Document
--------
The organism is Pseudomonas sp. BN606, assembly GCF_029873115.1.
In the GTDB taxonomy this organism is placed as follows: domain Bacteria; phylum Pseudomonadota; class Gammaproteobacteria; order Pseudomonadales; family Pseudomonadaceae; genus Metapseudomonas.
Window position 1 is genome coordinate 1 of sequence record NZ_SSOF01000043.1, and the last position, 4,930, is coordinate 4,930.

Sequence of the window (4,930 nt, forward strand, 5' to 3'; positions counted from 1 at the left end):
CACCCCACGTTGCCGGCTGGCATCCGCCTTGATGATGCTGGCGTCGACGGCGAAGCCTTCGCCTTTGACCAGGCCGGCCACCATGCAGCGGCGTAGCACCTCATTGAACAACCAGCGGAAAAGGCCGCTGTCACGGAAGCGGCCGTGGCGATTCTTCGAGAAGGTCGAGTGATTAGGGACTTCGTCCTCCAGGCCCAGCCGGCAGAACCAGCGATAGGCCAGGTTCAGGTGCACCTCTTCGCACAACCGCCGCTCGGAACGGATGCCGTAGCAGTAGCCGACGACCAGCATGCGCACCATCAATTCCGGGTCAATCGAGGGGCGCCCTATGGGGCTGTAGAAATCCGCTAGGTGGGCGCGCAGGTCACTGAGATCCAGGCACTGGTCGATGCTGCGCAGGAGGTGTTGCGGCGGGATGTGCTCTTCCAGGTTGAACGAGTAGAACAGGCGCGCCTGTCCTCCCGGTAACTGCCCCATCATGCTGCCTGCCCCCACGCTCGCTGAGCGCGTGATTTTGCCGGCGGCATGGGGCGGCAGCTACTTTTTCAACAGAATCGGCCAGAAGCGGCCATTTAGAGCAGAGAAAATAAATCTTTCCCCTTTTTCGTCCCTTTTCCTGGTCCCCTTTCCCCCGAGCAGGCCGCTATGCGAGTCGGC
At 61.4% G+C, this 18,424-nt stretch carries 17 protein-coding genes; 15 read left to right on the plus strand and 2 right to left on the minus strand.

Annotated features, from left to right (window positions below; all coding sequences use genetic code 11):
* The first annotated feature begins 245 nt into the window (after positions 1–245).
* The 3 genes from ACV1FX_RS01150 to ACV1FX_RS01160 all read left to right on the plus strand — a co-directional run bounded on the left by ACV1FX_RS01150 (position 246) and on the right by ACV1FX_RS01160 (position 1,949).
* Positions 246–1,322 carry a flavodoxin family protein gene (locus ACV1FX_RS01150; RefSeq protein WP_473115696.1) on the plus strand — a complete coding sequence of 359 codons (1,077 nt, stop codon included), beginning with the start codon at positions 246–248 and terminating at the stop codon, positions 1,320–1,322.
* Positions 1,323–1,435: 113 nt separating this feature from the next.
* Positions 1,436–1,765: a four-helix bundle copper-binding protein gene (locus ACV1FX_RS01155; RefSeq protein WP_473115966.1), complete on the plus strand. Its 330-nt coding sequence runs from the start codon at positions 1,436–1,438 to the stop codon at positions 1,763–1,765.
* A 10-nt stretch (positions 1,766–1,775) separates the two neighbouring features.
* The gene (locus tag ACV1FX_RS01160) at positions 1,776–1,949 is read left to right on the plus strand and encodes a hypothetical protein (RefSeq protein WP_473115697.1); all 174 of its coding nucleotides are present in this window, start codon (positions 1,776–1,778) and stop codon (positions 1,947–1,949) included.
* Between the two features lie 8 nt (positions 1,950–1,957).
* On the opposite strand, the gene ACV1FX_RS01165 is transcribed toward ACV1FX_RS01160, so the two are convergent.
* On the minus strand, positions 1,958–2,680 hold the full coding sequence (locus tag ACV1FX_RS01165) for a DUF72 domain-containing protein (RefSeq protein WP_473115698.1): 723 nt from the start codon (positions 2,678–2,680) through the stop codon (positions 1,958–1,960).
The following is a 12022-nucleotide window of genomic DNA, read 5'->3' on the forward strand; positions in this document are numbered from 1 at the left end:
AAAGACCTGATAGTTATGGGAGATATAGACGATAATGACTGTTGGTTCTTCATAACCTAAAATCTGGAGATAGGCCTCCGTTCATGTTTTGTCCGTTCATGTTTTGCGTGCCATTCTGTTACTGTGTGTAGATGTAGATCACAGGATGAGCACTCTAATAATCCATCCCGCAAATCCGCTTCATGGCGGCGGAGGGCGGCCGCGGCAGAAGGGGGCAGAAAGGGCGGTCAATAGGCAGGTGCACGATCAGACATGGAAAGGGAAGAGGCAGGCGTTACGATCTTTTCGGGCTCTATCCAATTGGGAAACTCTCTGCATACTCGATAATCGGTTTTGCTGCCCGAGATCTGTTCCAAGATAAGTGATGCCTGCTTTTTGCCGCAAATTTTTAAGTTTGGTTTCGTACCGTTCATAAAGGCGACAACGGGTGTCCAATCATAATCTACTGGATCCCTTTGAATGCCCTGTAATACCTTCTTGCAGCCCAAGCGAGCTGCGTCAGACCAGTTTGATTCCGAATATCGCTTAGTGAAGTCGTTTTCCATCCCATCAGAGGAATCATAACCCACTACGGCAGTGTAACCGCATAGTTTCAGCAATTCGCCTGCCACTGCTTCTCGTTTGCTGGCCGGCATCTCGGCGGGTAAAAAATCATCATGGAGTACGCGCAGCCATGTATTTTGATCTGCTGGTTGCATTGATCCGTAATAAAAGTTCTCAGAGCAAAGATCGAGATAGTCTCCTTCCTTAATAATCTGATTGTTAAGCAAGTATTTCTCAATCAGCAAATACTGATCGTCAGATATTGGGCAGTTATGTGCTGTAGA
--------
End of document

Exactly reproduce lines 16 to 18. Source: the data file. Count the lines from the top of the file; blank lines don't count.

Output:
* On the opposite strand, the gene ACV1FX_RS01165 is transcribed toward ACV1FX_RS01160, so the two are convergent.
* On the minus strand, positions 1,958–2,680 hold the full coding sequence (locus tag ACV1FX_RS01165) for a DUF72 domain-containing protein (RefSeq protein WP_473115698.1): 723 nt from the start codon (positions 2,678–2,680) through the stop codon (positions 1,958–1,960).
The following is a 12022-nucleotide window of genomic DNA, read 5'->3' on the forward strand; positions in this document are numbered from 1 at the left end: